The Indian Navy on Friday decommissioned the Kashin-class destroyer INS Rajput, the first warship to be fitted with long-range BrahMos missile, after 41 years of service.
The destroyer, built by the erstwhile USSR and commissioned in 1980, was part of both the Western and Eastern fleets.
Navy spokesperson Commander Vivek Madhwal said the warship was decommissioned in a low-key ceremony at the Visakhapatnam dockyard.
“In her glorious service to the nation, the ship has been helmed by 31 commanding officers. The ship, since its commissioning, sailed a distance of over 7,87,194 nautical miles, which is equivalent to navigating around the world 36.5 times and 3.8 times the distance from Earth to Moon,” he said in a statement.
Besides BrahMos, the warship was equipped with an array of weapons and sensors including anti-aircraft guns, torpedoes, and anti-submarine rocket launchers.
The ship had the motto ‘Raj Karega Rajput’, and she participated in several key missions, including operation Aman off Sri Lanka, which was launched to assist the Indian Peace Keeping Forces, and Operation Cactus to resolve a hostage situation off the Maldives.
In addition, it participated in numerous bilateral and multinational exercises. It was also the first Indian naval ship to be affiliated with an army regiment – the Rajput Regiment.
INS Rajput was constructed in the 61 Communards shipyard in Nikolaev (now Ukraine) under her original Russian name Nadezhniy, meaning ‘hope’. The keel of the ship was laid on September 11, 1976, and she was launched on September 17, 1977.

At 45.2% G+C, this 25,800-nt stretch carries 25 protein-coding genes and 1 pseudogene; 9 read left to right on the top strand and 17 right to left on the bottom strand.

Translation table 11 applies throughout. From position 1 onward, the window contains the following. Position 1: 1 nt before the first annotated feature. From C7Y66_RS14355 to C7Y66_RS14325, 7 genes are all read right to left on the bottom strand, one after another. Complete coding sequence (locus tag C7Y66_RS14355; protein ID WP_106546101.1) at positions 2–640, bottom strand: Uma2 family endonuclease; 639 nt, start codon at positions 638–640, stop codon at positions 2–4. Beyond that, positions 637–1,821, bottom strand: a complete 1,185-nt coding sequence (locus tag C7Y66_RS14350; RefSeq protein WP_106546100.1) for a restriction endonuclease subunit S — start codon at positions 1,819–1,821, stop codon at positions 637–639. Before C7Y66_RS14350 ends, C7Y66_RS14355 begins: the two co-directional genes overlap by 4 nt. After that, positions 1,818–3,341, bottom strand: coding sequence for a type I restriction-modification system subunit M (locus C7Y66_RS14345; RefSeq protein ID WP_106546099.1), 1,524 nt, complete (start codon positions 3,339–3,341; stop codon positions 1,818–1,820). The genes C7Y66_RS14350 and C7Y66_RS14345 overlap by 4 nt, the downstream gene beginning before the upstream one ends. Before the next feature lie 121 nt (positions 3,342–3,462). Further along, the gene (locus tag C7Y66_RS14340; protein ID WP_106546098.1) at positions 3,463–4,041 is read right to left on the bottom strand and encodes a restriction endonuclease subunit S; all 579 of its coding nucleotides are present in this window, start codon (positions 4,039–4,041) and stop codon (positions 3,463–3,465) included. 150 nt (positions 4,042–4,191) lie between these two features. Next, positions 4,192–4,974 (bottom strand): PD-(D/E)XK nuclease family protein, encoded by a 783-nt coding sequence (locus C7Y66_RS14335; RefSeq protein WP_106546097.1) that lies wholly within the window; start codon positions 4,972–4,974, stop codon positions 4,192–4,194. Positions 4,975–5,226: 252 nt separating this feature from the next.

The ship was commissioned as INS Rajput at Poti, Georgia, by IK Gujral, the then Indian ambassador to the USSR, with Captain Gulab Mohanlal Hiranandani as her first commanding officer.
“The ship was decommissioned in a solemn and low-key event due to the coronavirus pandemic when the national flag, naval ensign and the decommissioning pennant were lowered at sunset time in the presence of Vice Admiral Ajendra Bahadur Singh, the flag officer commanding-in-chief eastern naval command,” Commander Madhwal said.
The Kashin class were series of anti-aircraft guided missile destroyers built for the Soviet Navy starting in the 1960s. They were the first Soviet purpose-built anti-air warfare ships.
During the 1980s, India signed an agreement with the USSR for five guided-missile destroyers built under Kashin class.
Destroyers are fast, highly manoeuvrable long-distance warships that escort larger vessels in a battlegroup.
Seventeen destroyers have served, or currently serve, in the Indian Navy. The navy operates 11 guided-missile destroyers from three classes, including the Kashin class
Destroyers were introduced in the early 20th century and were widely used towards the end of the Second World War. India had no destroyers until 1949. The R-class INS Ranjit, built in Britain, was the first destroyer commissioned in the Indian Navy.